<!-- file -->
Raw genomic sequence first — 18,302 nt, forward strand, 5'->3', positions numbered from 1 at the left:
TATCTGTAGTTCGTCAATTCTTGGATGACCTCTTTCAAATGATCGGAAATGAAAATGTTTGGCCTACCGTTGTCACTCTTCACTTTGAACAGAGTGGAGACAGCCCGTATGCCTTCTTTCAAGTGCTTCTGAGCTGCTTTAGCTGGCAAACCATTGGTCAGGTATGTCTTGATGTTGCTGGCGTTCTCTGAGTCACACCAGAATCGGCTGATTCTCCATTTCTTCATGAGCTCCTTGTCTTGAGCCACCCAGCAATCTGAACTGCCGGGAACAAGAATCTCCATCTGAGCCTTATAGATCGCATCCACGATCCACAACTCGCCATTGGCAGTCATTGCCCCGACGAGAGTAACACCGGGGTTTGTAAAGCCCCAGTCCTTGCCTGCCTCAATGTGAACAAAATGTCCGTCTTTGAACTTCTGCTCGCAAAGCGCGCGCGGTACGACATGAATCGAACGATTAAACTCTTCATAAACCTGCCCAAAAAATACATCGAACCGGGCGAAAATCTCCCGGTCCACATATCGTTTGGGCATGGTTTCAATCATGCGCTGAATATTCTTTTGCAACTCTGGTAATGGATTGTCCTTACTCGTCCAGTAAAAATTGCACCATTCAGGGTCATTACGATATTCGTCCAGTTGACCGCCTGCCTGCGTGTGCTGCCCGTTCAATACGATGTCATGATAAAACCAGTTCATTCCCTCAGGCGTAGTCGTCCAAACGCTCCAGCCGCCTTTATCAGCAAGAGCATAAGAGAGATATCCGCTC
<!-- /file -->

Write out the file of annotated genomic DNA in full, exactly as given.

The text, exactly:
Raw genomic sequence first — 18,302 nt, forward strand, 5'->3', positions numbered from 1 at the left:
TATCTGTAGTTCGTCAATTCTTGGATGACCTCTTTCAAATGATCGGAAATGAAAATGTTTGGCCTACCGTTGTCACTCTTCACTTTGAACAGAGTGGAGACAGCCCGTATGCCTTCTTTCAAGTGCTTCTGAGCTGCTTTAGCTGGCAAACCATTGGTCAGGTATGTCTTGATGTTGCTGGCGTTCTCTGAGTCACACCAGAATCGGCTGATTCTCCATTTCTTCATGAGCTCCTTGTCTTGAGCCACCCAGCAATCTGAACTGCCGGGAACAAGAATCTCCATCTGAGCCTTATAGATCGCATCCACGATCCACAACTCGCCATTGGCAGTCATTGCCCCGACGAGAGTAACACCGGGGTTTGTAAAGCCCCAGTCCTTGCCTGCCTCAATGTGAACAAAATGTCCGTCTTTGAACTTCTGCTCGCAAAGCGCGCGCGGTACGACATGAATCGAACGATTAAACTCTTCATAAACCTGCCCAAAAAATACATCGAACCGGGCGAAAATCTCCCGGTCCACATATCGTTTGGGCATGGTTTCAATCATGCGCTGAATATTCTTTTGCAACTCTGGTAATGGATTGTCCTTACTCGTCCAGTAAAAATTGCACCATTCAGGGTCATTACGATATTCGTCCAGTTGACCGCCTGCCTGCGTGTGCTGCCCGTTCAATACGATGTCATGATAAAACCAGTTCATTCCCTCAGGCGTAGTCGTCCAAACGCTCCAGCCGCCTTTATCAGCAAGAGCATAAGAGAGATATCCGCTC